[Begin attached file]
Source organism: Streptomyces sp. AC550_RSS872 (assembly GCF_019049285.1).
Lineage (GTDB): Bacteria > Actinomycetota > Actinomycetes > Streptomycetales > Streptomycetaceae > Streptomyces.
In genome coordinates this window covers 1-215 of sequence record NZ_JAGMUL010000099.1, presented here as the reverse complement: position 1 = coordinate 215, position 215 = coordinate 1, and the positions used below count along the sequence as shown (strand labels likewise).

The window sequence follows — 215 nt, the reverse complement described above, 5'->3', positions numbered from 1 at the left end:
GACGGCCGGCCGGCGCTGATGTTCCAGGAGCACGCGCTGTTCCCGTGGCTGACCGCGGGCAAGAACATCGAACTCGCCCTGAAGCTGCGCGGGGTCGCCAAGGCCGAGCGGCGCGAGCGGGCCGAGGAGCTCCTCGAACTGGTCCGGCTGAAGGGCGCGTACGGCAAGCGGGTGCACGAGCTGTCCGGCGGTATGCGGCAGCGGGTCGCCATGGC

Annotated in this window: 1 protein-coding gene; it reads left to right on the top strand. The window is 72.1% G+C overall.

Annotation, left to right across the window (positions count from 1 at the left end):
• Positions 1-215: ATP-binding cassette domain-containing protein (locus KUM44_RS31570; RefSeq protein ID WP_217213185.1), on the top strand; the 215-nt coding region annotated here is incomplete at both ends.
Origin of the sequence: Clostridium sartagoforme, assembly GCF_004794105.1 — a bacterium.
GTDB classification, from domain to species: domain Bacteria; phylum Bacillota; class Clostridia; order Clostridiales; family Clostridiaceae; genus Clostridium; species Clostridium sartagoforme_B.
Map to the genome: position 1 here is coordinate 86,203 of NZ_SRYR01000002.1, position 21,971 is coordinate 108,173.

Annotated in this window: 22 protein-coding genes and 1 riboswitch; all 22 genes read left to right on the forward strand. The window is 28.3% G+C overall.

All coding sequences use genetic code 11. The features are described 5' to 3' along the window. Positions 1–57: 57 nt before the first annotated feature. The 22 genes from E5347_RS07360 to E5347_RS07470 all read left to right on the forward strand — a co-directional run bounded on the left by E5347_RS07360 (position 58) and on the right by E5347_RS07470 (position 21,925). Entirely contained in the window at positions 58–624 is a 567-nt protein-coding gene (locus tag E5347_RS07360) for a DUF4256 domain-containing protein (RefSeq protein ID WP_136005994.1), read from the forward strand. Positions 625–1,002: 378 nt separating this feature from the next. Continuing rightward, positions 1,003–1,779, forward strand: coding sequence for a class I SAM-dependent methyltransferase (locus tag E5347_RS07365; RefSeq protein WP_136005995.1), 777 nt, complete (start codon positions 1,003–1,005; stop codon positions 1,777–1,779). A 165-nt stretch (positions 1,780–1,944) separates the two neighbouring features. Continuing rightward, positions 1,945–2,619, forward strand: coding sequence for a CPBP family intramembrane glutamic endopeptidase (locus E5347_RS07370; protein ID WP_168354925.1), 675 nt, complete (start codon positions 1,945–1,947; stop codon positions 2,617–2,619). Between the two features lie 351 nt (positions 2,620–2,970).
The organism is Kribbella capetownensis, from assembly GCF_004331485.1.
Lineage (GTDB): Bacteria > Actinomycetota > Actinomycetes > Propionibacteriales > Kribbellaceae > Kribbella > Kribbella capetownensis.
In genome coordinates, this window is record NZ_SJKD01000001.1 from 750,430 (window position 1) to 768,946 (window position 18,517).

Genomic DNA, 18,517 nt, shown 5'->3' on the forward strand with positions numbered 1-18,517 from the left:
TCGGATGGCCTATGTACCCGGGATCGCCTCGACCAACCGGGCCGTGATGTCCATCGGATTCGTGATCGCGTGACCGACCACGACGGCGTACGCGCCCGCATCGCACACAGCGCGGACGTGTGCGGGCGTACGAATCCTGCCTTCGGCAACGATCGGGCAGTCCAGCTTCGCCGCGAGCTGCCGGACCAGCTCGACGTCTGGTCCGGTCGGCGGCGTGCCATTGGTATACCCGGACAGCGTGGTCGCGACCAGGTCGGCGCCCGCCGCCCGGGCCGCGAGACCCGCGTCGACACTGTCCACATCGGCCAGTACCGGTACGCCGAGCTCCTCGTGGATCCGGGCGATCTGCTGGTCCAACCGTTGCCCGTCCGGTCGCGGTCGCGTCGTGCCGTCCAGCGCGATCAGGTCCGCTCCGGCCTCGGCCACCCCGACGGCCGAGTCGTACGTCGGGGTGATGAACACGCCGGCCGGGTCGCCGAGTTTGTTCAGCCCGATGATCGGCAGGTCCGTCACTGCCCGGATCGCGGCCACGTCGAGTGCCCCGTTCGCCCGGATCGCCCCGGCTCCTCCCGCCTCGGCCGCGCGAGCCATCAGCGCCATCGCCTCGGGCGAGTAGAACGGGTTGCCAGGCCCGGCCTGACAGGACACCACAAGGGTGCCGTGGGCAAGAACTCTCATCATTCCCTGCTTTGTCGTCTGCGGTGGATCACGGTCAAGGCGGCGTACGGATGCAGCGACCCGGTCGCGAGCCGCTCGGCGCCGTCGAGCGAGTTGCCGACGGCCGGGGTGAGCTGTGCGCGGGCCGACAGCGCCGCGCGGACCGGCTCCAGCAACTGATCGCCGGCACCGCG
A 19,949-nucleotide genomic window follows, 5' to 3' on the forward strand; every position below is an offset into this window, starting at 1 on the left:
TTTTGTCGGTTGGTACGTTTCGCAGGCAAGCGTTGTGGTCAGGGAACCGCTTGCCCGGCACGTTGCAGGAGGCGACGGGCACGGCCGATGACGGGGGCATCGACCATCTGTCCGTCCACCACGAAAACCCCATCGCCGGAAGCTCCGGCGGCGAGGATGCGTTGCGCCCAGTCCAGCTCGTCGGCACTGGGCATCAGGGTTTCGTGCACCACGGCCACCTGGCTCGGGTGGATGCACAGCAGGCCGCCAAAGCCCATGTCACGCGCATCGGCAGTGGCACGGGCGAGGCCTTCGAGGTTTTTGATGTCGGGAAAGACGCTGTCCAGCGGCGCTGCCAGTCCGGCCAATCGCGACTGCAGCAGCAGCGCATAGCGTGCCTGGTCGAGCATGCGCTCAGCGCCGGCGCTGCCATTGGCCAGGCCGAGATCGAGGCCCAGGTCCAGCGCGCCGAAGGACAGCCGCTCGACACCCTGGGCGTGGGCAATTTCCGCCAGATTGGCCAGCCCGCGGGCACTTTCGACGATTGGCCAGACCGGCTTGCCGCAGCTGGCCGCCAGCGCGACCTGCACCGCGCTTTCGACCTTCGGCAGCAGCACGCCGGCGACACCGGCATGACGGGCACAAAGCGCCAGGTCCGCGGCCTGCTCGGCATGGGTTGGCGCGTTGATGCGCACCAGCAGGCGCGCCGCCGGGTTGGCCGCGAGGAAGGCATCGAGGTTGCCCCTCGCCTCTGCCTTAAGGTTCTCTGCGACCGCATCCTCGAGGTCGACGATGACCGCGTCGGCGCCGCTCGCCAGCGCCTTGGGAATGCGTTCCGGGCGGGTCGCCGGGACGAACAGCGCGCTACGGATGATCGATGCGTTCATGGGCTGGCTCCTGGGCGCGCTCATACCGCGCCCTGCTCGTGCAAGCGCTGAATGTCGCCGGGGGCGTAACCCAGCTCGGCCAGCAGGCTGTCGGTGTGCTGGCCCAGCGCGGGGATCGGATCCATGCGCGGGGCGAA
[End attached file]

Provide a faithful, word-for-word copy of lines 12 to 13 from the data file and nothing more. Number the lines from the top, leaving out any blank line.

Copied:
Annotated in this window: 22 protein-coding genes and 1 riboswitch; all 22 genes read left to right on the forward strand. The window is 28.3% G+C overall.

All coding sequences use genetic code 11. The features are described 5' to 3' along the window. Positions 1–57: 57 nt before the first annotated feature. The 22 genes from E5347_RS07360 to E5347_RS07470 all read left to right on the forward strand — a co-directional run bounded on the left by E5347_RS07360 (position 58) and on the right by E5347_RS07470 (position 21,925). Entirely contained in the window at positions 58–624 is a 567-nt protein-coding gene (locus tag E5347_RS07360) for a DUF4256 domain-containing protein (RefSeq protein ID WP_136005994.1), read from the forward strand. Positions 625–1,002: 378 nt separating this feature from the next. Continuing rightward, positions 1,003–1,779, forward strand: coding sequence for a class I SAM-dependent methyltransferase (locus tag E5347_RS07365; RefSeq protein WP_136005995.1), 777 nt, complete (start codon positions 1,003–1,005; stop codon positions 1,777–1,779). A 165-nt stretch (positions 1,780–1,944) separates the two neighbouring features. Continuing rightward, positions 1,945–2,619, forward strand: coding sequence for a CPBP family intramembrane glutamic endopeptidase (locus E5347_RS07370; protein ID WP_168354925.1), 675 nt, complete (start codon positions 1,945–1,947; stop codon positions 2,617–2,619). Between the two features lie 351 nt (positions 2,620–2,970).